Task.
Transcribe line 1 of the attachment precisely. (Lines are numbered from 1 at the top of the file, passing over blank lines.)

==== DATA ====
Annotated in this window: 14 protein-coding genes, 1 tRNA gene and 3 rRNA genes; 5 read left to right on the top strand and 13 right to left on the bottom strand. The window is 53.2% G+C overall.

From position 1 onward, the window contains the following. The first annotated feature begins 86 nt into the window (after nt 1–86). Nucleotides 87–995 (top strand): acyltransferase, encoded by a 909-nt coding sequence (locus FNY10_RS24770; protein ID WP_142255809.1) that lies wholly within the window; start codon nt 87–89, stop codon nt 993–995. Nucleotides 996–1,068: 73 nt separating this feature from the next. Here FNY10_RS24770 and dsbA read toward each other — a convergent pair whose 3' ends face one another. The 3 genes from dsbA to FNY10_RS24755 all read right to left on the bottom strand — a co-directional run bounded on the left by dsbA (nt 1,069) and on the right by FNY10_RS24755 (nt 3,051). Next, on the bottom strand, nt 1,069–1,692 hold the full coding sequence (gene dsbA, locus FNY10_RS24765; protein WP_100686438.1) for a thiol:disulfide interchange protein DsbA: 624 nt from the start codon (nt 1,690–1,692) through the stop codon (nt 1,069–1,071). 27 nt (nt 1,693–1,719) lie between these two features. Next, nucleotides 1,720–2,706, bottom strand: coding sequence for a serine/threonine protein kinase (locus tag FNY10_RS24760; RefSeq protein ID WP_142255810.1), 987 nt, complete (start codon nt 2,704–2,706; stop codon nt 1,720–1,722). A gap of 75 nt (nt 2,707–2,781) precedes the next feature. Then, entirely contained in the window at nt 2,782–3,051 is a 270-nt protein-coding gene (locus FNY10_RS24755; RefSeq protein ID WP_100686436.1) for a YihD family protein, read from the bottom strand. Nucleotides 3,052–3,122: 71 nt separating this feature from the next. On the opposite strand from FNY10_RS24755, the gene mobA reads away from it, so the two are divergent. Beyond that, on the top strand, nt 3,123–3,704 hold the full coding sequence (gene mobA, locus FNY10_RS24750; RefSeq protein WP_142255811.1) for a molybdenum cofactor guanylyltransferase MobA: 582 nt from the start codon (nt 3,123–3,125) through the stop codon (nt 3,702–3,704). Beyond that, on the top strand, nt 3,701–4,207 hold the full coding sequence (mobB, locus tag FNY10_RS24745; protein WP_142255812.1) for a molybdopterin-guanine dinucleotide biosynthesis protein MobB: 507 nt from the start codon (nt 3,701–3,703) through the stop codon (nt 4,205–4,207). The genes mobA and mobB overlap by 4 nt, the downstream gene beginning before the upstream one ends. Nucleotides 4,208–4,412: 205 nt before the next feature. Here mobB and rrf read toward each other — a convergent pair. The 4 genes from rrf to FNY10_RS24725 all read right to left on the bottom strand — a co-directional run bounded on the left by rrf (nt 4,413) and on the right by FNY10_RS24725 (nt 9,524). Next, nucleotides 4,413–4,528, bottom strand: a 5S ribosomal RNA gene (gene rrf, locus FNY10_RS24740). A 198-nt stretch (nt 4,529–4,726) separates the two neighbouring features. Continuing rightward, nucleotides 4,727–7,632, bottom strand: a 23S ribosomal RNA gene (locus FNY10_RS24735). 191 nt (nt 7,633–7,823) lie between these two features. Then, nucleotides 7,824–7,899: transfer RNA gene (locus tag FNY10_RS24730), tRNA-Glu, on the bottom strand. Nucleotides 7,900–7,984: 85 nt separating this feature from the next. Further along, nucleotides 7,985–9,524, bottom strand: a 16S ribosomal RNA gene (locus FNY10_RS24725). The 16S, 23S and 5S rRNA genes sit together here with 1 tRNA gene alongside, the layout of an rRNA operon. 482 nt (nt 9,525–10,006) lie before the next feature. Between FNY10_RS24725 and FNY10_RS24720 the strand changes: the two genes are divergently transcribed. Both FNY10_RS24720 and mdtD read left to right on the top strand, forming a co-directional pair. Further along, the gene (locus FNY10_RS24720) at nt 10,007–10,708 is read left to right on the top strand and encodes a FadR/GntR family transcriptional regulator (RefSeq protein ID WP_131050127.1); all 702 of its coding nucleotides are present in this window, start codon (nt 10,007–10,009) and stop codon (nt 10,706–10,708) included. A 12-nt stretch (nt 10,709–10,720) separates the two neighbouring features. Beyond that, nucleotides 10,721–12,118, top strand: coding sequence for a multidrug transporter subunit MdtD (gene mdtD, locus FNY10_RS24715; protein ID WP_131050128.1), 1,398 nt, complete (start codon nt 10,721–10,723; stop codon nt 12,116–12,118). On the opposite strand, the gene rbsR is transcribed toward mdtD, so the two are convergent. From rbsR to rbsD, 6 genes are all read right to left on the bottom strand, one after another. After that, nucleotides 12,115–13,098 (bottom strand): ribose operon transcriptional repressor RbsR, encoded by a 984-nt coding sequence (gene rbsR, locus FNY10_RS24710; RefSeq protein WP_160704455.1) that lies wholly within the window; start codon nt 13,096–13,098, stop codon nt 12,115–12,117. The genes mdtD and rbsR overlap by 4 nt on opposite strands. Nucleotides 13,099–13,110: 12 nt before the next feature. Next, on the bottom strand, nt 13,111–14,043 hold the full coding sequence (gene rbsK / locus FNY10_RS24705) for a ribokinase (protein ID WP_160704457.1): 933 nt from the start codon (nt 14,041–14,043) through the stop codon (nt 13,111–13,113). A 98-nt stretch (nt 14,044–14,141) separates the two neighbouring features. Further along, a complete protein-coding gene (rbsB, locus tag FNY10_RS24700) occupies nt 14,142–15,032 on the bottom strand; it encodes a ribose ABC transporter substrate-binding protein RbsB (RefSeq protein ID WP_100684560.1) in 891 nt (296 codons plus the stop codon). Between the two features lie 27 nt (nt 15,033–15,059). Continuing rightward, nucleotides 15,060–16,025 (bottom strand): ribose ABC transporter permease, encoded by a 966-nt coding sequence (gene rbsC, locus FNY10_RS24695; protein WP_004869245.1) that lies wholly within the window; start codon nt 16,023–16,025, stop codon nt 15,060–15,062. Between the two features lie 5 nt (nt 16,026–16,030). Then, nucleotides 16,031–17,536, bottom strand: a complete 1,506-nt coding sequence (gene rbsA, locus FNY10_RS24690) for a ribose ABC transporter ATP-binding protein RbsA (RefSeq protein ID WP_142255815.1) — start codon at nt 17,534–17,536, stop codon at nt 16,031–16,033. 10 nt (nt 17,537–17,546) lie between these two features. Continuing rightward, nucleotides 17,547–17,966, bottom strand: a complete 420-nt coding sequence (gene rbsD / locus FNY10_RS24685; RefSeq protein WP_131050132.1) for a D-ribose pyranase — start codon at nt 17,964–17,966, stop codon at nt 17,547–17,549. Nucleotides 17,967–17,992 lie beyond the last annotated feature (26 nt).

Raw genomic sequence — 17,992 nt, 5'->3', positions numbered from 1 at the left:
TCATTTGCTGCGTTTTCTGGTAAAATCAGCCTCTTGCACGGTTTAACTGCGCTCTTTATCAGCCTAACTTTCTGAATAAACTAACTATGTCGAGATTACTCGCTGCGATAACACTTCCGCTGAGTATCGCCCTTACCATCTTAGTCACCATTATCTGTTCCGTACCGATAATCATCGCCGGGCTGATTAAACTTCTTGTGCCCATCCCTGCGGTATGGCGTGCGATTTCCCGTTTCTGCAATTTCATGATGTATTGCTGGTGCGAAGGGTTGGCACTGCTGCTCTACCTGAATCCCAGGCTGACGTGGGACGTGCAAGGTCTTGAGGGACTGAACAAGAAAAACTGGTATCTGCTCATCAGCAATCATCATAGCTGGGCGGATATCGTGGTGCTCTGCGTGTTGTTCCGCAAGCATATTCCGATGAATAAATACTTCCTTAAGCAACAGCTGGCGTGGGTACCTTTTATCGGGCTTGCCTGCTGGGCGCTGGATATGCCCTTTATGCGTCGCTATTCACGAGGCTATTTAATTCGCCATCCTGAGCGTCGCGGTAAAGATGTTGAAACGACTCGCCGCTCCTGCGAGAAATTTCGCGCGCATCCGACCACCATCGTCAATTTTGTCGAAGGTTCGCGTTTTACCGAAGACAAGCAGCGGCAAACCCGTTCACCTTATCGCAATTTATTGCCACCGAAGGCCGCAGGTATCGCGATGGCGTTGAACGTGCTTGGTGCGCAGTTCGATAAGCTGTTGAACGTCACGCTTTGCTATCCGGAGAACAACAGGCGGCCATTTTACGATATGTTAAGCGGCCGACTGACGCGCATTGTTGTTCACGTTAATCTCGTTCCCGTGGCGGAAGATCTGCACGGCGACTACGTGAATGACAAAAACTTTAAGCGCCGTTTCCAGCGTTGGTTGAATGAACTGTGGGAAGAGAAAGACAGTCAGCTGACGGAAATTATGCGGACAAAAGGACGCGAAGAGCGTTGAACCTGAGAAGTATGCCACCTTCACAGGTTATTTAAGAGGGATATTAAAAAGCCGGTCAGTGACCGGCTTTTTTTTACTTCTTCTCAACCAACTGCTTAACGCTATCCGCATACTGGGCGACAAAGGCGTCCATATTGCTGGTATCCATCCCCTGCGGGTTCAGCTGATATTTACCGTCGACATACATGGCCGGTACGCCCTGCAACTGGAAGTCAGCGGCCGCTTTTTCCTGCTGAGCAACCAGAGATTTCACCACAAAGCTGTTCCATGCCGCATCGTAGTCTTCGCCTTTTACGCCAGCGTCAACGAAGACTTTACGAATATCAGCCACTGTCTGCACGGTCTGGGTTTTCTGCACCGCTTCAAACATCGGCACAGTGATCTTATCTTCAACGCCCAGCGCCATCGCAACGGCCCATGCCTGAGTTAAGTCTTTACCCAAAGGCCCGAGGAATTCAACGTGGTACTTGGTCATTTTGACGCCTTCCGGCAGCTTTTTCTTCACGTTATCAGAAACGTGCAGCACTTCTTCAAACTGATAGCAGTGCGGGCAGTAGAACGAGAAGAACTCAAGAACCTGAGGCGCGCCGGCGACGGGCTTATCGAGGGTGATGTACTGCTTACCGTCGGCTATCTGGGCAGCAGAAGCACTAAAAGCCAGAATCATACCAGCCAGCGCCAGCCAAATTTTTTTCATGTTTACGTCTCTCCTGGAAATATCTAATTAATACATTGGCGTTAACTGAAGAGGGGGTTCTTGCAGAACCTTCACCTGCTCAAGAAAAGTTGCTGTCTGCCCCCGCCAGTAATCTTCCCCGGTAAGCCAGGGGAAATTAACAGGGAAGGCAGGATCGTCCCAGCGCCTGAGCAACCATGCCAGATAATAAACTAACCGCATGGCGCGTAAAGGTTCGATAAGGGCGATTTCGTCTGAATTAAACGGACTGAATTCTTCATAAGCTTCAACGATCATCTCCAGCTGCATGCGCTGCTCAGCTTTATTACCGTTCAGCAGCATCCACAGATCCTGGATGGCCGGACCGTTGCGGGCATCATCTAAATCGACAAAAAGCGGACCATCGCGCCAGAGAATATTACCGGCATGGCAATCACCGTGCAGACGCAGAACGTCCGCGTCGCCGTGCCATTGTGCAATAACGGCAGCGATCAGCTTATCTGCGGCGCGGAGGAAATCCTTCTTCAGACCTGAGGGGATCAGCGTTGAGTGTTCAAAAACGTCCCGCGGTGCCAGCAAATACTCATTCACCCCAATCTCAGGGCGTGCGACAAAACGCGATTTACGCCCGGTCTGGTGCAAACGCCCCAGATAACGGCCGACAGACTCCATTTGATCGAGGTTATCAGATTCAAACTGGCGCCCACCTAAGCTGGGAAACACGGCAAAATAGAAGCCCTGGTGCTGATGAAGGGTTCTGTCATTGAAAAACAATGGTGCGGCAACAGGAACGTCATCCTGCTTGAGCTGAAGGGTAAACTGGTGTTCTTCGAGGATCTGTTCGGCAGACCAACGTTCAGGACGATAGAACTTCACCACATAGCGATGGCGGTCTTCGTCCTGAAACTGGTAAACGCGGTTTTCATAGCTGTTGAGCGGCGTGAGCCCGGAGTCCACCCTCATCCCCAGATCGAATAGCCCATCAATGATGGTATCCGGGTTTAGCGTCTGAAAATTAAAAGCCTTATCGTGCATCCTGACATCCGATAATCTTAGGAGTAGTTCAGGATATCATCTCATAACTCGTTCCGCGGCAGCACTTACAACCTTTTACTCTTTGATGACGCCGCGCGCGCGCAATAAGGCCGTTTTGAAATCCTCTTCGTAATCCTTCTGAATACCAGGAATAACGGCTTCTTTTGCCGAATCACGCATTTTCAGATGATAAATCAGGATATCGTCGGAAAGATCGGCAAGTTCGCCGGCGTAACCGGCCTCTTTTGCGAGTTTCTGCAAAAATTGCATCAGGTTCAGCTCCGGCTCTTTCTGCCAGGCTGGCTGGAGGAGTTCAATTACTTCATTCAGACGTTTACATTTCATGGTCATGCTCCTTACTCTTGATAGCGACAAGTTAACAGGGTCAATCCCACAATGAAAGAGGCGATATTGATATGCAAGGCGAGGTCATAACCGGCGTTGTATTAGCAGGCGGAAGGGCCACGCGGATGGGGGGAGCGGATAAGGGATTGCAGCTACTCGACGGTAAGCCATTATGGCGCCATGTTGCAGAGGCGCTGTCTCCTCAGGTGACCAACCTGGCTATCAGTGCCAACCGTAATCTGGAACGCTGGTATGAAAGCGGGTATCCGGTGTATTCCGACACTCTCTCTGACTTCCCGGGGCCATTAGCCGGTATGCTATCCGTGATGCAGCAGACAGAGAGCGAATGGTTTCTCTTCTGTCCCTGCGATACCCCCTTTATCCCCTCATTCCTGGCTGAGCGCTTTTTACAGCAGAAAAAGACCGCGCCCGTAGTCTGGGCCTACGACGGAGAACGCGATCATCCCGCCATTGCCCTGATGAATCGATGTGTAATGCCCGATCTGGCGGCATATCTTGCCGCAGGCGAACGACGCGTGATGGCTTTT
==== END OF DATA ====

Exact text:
Annotated in this window: 14 protein-coding genes, 1 tRNA gene and 3 rRNA genes; 5 read left to right on the top strand and 13 right to left on the bottom strand. The window is 53.2% G+C overall.